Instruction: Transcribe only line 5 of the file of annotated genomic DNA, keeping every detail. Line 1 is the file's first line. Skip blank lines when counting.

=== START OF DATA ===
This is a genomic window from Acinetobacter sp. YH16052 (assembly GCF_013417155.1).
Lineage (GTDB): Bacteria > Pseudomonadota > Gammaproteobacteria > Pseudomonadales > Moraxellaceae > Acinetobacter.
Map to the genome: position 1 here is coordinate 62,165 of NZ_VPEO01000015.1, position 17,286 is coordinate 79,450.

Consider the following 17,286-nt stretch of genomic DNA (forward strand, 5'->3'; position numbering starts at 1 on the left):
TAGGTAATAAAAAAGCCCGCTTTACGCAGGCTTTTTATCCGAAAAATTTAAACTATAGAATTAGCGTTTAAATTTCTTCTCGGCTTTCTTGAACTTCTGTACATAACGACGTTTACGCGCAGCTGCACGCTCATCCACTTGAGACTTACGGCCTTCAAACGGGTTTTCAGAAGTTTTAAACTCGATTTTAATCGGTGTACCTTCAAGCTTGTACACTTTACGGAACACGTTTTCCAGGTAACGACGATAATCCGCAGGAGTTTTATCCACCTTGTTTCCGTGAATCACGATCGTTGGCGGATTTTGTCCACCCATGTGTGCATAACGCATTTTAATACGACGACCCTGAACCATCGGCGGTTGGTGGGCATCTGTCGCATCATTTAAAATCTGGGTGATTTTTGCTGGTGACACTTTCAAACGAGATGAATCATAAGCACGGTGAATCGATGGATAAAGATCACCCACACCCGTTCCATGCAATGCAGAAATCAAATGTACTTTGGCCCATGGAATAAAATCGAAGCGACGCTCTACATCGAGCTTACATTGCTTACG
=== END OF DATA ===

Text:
TAGGTAATAAAAAAGCCCGCTTTACGCAGGCTTTTTATCCGAAAAATTTAAACTATAGAATTAGCGTTTAAATTTCTTCTCGGCTTTCTTGAACTTCTGTACATAACGACGTTTACGCGCAGCTGCACGCTCATCCACTTGAGACTTACGGCCTTCAAACGGGTTTTCAGAAGTTTTAAACTCGATTTTAATCGGTGTACCTTCAAGCTTGTACACTTTACGGAACACGTTTTCCAGGTAACGACGATAATCCGCAGGAGTTTTATCCACCTTGTTTCCGTGAATCACGATCGTTGGCGGATTTTGTCCACCCATGTGTGCATAACGCATTTTAATACGACGACCCTGAACCATCGGCGGTTGGTGGGCATCTGTCGCATCATTTAAAATCTGGGTGATTTTTGCTGGTGACACTTTCAAACGAGATGAATCATAAGCACGGTGAATCGATGGATAAAGATCACCCACACCCGTTCCATGCAATGCAGAAATCAAATGTACTTTGGCCCATGGAATAAAATCGAAGCGACGCTCTACATCGAGCTTACATTGCTTACG